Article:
watch shamir’s new video for 'darker'
Plus, we talk with the video's director, Anthony Sylvester, about shooting it with drones in Joshua Tree.
Up-and-coming XL-signee Shamir has just released a video for his new single Darker, the latest in a series of collaborations with director Anthony Sylvester. The film features the singer alone in the middle of the desert, and was shot using drones. As Shamir sings the uplifting chorus, the moody indigo night turns to day, and then seamlessly back again, aided effortlessly by the aerial acrobatics of the camerawork. Anthony told us more about his drone film-making process.
Tell us about the process of the Darker video — was it shot entirely using drones?
Yeah, it's all shot on drones, flown by the uber-talented team we worked with, Pier Pictures out in LA. My Assistant Director and I flew out to Vegas, picked up Shamir in Northtown, and drove through the desert for four hours late night to Joshua Tree to meet them. It was freaky as hell, but we totally loved every second of it.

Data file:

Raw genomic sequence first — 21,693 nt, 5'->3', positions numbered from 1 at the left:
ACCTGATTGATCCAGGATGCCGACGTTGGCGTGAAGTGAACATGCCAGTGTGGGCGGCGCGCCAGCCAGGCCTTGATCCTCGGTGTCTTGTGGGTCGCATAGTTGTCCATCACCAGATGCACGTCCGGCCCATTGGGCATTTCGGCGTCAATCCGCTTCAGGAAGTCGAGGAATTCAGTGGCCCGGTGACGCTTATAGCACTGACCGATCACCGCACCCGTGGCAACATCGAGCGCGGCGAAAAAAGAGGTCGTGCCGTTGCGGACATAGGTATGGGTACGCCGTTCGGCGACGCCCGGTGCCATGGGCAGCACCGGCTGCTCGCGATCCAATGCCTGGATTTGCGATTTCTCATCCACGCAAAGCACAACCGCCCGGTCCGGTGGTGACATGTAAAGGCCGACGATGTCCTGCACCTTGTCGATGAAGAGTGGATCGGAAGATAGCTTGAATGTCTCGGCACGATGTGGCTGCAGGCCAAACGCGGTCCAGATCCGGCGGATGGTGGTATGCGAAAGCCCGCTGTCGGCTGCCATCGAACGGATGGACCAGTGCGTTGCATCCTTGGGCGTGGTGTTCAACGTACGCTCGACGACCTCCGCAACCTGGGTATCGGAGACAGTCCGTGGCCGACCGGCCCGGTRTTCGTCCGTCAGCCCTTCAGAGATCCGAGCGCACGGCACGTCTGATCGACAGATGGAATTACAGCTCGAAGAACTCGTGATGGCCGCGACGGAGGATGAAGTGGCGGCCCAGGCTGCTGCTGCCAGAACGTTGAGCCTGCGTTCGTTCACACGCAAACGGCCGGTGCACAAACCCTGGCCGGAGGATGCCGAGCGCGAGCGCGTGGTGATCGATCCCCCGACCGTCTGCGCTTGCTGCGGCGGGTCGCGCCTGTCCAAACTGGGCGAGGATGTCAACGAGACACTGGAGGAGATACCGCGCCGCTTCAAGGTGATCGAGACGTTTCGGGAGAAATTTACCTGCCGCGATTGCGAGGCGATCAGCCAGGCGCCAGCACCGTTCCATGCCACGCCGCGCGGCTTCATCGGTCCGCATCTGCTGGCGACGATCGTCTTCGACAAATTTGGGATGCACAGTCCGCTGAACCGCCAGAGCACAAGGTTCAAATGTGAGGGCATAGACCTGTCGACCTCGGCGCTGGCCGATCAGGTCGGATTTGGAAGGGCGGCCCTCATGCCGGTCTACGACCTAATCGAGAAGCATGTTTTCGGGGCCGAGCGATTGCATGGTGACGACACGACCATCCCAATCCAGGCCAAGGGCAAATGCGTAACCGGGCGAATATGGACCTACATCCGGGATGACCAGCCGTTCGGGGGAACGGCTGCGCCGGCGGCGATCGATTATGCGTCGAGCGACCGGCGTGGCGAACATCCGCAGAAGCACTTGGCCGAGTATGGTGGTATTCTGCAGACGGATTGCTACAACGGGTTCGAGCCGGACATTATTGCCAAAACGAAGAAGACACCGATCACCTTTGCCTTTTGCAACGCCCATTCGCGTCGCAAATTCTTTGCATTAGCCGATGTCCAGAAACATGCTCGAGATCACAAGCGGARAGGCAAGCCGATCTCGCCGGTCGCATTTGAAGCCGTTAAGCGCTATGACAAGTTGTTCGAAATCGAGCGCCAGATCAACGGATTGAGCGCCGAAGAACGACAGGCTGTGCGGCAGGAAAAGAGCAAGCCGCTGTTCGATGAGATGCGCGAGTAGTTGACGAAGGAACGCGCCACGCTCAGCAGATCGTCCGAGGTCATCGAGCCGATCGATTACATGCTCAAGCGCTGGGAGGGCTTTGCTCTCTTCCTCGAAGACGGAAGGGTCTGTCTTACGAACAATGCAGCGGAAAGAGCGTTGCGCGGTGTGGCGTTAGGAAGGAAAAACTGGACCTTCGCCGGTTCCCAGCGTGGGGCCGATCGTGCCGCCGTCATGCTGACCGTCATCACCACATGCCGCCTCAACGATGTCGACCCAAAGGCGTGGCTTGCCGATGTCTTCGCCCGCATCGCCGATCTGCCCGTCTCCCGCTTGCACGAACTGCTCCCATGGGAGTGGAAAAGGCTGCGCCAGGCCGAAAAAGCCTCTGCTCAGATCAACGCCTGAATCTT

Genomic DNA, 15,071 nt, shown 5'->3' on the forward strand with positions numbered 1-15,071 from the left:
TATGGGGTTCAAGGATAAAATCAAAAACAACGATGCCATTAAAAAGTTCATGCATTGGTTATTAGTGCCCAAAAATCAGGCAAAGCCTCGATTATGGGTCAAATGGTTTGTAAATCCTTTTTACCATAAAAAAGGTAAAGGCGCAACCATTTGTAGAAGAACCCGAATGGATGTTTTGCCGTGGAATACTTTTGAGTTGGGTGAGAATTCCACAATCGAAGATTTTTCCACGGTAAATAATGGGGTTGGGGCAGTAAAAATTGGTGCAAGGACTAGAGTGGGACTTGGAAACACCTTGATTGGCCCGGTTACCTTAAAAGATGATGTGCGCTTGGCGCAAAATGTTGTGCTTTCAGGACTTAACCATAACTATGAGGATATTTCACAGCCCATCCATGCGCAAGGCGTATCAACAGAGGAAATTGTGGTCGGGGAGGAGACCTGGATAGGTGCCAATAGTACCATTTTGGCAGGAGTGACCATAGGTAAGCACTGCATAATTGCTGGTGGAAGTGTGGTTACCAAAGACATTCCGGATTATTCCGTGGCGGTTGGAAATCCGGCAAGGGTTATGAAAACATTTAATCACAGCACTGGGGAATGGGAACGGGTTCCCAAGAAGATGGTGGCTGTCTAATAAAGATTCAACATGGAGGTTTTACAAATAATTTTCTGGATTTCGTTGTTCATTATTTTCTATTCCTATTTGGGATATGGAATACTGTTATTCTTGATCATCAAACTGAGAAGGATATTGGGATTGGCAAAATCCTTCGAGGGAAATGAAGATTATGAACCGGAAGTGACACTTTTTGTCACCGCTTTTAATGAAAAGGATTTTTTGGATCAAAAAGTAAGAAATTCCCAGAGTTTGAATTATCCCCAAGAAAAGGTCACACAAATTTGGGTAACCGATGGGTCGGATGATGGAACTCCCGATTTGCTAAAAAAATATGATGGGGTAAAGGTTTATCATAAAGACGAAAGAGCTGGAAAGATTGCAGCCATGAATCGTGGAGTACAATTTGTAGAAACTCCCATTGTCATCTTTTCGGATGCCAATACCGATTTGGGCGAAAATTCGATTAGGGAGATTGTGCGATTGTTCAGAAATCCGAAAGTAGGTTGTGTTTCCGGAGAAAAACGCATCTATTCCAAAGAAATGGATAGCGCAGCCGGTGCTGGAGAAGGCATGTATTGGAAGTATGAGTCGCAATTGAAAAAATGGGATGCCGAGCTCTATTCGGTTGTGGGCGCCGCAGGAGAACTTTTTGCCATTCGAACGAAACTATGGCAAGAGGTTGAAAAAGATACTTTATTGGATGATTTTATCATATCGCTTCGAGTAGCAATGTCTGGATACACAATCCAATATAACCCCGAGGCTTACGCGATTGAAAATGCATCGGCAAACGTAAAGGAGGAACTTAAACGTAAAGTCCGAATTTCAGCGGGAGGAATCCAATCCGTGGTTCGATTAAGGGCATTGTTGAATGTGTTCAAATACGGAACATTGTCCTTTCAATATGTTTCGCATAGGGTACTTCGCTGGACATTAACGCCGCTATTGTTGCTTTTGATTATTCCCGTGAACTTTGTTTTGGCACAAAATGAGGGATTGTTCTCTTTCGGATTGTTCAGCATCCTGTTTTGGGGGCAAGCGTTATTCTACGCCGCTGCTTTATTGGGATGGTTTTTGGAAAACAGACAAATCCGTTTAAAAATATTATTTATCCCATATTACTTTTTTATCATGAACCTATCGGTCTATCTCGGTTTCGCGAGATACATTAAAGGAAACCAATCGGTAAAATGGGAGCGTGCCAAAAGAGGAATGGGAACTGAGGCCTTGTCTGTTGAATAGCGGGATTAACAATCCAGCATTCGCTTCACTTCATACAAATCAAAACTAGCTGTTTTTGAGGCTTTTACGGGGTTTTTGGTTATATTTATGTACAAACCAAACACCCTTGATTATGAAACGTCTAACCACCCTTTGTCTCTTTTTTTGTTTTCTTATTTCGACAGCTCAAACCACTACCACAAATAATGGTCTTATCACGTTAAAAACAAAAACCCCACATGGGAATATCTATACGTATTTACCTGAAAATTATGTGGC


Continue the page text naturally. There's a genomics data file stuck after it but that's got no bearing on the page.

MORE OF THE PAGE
You've directed a few music videos featuring Shamir, how did the collaboration come about?
Shamir's first label Godmode is run by my older brother Nick, who's his producing collaborator on the upcoming album. Dumb luck you might say. Shamir's basically the sixth Sylvester at this point.
The desert setting is key in the Darker video. What is it about a location that makes you want to commit it to film?
I usually envision a setting first when hearing a song. It sticks in my head and I can't break it. Darker seemed inseparable from a desert atmosphere: the solitude, the ruggedness. Hell, an opportunity to spend a weekend in Joshua Tree was enough for me!
What are your earliest memories of film or music videos?
Believe it or not Police Academy 4 is the first standout film for me. Something about its really whimsical and wacky tone, with a cool gritty 80s film stock stuck with me at the tender age of four. I really didn't get into music videos until the 2000s when I started to work in southern hip hop at Asylum Records on Lil Boosie and Webbie videos.
How would you describe your visual style?
It's constantly evolving, but I'd definitely say ambience is a pretty integral theme. Colors are everything. It pretty much always depends on the concept and whatever filming techniques I'm obsessing over at the moment.
What advice can you give to young filmmakers?
Always experiment, and work on a range of genres and styles. Shoot videos with your phone, then go shoot a commercial on a RED. Go back and shoot something scrappy on a GoPro. Don't get too holed up in honing in on ultra high quality work - I find it limiting if that's all you obsess about in the end. Just have fun and enjoy the process first and foremost.